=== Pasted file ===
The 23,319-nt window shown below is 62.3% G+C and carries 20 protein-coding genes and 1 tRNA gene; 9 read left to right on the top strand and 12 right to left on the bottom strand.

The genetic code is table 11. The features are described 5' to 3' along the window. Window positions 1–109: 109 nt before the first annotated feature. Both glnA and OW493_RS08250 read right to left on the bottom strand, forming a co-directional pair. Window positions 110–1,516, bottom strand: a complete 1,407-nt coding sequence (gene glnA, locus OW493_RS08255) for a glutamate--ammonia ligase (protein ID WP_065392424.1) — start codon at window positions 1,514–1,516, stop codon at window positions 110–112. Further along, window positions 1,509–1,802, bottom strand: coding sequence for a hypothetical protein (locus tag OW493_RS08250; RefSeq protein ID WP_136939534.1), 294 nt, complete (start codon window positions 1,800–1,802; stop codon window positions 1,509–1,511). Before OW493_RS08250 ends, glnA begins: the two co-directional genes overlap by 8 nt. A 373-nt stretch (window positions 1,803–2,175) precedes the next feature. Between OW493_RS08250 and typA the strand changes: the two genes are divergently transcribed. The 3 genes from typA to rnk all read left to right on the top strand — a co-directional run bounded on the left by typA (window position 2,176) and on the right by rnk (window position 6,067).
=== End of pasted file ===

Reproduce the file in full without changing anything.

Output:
The 23,319-nt window shown below is 62.3% G+C and carries 20 protein-coding genes and 1 tRNA gene; 9 read left to right on the top strand and 12 right to left on the bottom strand.

The genetic code is table 11. The features are described 5' to 3' along the window. Window positions 1–109: 109 nt before the first annotated feature. Both glnA and OW493_RS08250 read right to left on the bottom strand, forming a co-directional pair. Window positions 110–1,516, bottom strand: a complete 1,407-nt coding sequence (gene glnA, locus OW493_RS08255) for a glutamate--ammonia ligase (protein ID WP_065392424.1) — start codon at window positions 1,514–1,516, stop codon at window positions 110–112. Further along, window positions 1,509–1,802, bottom strand: coding sequence for a hypothetical protein (locus tag OW493_RS08250; RefSeq protein ID WP_136939534.1), 294 nt, complete (start codon window positions 1,800–1,802; stop codon window positions 1,509–1,511). Before OW493_RS08250 ends, glnA begins: the two co-directional genes overlap by 8 nt. A 373-nt stretch (window positions 1,803–2,175) precedes the next feature. Between OW493_RS08250 and typA the strand changes: the two genes are divergently transcribed. The 3 genes from typA to rnk all read left to right on the top strand — a co-directional run bounded on the left by typA (window position 2,176) and on the right by rnk (window position 6,067).